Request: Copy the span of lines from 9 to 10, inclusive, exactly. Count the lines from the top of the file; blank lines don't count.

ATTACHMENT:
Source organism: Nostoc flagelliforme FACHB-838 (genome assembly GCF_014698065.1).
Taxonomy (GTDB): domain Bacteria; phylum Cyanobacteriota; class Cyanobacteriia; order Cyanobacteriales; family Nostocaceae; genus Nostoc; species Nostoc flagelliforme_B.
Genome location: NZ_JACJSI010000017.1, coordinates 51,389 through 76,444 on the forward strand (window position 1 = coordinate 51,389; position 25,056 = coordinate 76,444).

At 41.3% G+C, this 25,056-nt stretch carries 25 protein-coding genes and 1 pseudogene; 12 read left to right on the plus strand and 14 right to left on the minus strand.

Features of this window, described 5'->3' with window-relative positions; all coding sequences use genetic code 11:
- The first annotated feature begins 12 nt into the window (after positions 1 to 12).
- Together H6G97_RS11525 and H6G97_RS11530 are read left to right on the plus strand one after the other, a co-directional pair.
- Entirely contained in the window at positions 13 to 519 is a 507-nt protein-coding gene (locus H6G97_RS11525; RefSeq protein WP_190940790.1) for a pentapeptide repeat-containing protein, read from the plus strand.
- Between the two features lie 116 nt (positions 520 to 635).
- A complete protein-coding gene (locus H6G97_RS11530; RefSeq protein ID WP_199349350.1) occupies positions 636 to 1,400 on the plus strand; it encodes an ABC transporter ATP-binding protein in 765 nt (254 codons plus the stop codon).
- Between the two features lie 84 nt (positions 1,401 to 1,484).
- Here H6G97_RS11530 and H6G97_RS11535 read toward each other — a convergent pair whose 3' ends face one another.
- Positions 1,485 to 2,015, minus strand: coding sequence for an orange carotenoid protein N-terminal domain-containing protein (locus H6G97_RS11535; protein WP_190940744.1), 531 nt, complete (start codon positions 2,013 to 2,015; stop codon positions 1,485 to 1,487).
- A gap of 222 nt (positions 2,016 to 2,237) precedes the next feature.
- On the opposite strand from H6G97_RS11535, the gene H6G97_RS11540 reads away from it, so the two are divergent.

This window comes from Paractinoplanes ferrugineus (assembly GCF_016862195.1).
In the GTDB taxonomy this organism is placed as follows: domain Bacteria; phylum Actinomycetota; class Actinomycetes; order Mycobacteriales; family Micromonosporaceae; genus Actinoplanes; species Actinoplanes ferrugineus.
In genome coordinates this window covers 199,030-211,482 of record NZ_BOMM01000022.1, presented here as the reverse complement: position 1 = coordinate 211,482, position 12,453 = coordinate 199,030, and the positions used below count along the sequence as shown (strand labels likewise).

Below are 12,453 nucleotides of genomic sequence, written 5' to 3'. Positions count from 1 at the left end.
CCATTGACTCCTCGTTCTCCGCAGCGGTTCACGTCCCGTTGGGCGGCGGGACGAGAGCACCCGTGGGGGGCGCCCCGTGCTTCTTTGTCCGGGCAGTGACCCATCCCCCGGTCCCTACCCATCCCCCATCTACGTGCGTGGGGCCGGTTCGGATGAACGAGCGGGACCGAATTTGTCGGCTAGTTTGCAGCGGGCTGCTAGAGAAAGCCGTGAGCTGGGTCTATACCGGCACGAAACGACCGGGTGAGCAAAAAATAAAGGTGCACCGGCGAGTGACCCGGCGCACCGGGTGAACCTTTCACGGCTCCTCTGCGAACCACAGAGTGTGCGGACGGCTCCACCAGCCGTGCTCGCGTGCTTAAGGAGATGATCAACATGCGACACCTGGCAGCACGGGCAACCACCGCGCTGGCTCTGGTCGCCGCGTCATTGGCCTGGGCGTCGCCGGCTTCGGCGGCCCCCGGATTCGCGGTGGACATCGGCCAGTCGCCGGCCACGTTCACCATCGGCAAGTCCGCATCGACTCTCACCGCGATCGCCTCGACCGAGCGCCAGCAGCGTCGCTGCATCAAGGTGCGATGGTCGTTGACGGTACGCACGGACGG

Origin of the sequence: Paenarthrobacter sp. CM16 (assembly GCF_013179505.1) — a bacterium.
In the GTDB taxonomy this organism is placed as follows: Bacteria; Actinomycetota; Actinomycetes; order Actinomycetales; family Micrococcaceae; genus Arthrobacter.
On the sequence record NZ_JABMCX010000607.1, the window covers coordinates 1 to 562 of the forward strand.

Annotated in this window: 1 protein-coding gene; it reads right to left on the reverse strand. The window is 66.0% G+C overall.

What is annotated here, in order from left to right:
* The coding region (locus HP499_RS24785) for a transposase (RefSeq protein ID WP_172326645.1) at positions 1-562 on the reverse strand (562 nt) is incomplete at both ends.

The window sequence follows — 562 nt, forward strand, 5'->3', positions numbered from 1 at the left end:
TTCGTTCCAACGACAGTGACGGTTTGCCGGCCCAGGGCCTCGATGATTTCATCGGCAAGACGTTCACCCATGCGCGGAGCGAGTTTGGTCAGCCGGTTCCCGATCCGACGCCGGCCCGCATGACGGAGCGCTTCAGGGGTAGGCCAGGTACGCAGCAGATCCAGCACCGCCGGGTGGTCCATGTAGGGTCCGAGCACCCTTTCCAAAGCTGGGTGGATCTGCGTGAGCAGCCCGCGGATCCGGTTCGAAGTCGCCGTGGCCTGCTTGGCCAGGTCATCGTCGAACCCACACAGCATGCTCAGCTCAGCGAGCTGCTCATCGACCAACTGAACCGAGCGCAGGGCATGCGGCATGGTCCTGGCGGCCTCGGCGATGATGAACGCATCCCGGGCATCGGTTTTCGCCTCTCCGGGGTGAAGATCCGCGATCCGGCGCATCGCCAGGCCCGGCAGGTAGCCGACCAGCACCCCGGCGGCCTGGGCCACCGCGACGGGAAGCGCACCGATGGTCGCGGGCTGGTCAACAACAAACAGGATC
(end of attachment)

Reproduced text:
- Between the two features lie 116 nt (positions 520 to 635).
- A complete protein-coding gene (locus H6G97_RS11530; RefSeq protein ID WP_199349350.1) occupies positions 636 to 1,400 on the plus strand; it encodes an ABC transporter ATP-binding protein in 765 nt (254 codons plus the stop codon).